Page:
Monday 12 December 2016

Kansas City Southern Don Janes

This gondola was very unique with its hopper style bottom

A Unique Kit From Funero & Camerlengo

    While attending the Collinsville RPM meet a couple of years ago George and I took advantage of the "two for one" deal Funero had on their resin kits.  After checking out all of their offerings I decided to go with this Kansas City Southern "Gon-Hopper".  According to the history Funero supplied with the kit, KCS built a group of 25 of these unique hybrid cars for coal service in southeast Kansas and southwestern Missouri and the Fort Smith Arkansas area.. They blended an all welded 45 ft gondola body with a cast steel frame that included four pairs of hoppers.  Although they didn't have a slope sheet for self clearing the hopper doors made for very little shoveling when emptying the car.  
    The kit consisted of a nicely done one peice cast resin body, various resin parts and Tichy plastic parts for the airbrake system.  I supplied the Kadee # 178 scale couplers, a set of Andrews trucks with KaDee metal wheelsets, A-Line metal steps and some chain for the brakes rods.  I also fabricated brass brake levers and hangers to replace the very fragile resin ones included with the kit.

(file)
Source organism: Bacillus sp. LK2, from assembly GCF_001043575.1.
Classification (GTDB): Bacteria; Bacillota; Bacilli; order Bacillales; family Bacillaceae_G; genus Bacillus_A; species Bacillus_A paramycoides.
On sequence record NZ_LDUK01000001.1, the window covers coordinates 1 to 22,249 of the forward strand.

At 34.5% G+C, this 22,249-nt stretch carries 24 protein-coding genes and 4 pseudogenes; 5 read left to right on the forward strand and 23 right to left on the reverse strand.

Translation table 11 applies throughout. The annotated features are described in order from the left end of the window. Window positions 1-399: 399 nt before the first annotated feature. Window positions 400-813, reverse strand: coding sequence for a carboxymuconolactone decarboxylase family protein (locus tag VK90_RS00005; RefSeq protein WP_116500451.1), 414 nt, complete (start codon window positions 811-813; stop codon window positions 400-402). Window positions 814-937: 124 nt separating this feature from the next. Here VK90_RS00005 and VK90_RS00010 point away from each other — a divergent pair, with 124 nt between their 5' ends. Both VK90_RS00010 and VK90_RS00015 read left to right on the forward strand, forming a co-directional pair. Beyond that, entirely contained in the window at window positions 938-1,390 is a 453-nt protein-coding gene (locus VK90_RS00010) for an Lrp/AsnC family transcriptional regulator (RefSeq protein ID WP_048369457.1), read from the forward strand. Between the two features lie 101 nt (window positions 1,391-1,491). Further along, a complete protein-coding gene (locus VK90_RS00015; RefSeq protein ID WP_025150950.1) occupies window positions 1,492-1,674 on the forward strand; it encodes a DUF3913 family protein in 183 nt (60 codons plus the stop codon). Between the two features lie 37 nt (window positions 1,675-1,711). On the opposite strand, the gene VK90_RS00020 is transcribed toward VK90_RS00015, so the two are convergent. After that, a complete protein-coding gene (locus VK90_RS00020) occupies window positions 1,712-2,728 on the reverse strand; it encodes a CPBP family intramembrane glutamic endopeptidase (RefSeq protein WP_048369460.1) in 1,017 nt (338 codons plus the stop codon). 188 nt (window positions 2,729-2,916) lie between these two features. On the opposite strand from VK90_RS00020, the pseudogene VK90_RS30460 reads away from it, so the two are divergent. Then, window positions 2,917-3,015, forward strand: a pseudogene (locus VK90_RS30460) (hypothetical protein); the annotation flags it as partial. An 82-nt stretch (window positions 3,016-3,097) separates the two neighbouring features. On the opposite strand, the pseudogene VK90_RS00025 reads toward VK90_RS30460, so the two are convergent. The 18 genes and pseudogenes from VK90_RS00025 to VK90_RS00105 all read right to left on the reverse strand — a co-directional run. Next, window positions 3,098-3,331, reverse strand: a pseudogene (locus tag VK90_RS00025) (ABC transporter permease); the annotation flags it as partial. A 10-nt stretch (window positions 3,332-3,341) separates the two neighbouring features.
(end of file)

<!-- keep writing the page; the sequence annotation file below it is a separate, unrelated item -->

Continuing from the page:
The kit went together quite well but adding the hopper door locks and brake rigging was a little tedious now that my eyes are getting a lot weaker than they used to be.  Once it was finished I gave it a coat of black paint using a 50/50 mixture of Floquil Grimy and Engine black.  I applied a coat of Testors semi gloss to the sides for decalling then a coat of clear flat to bend it all together.  Weathering was done with artist oils and Pan Pastel weathering powders.  Funero supplied a very nice set of decals with the kit.  
    Once the kit was finished it was extremely light as there was nowhere to add weight so I decided to make a removable load with some weight added to the bottom of it. To do this I cut a peice of .040" styrene the size of the floor then epoxied 20 pennies to one side to bring the car up to the required weight.  Using pennies is a very cheap way to add weight and keep the cost down. After the epoxy set up I applied various layers of sand to build up the contour of the load then finished it with a layer of fine cinders.  This was all held in place with a solution of white glue and water.  Once dry it just dropped right into the car.  The car now had enough weight to track well when being pulled and pushed around curves and through turnouts.
     Although it is very doubtful that this car ever made it to New England I am glad I have it on my roster.
A view of the B end of the car and the various weathering effects added to the car
A close-up of the unique brake rod setup used to clear the hopper bottom style of the floor
Here is a shot of the car with the cinder load added
These two photos show the removable load/weight.. A simple, cost effective way to add weight to a gondolas or hopper

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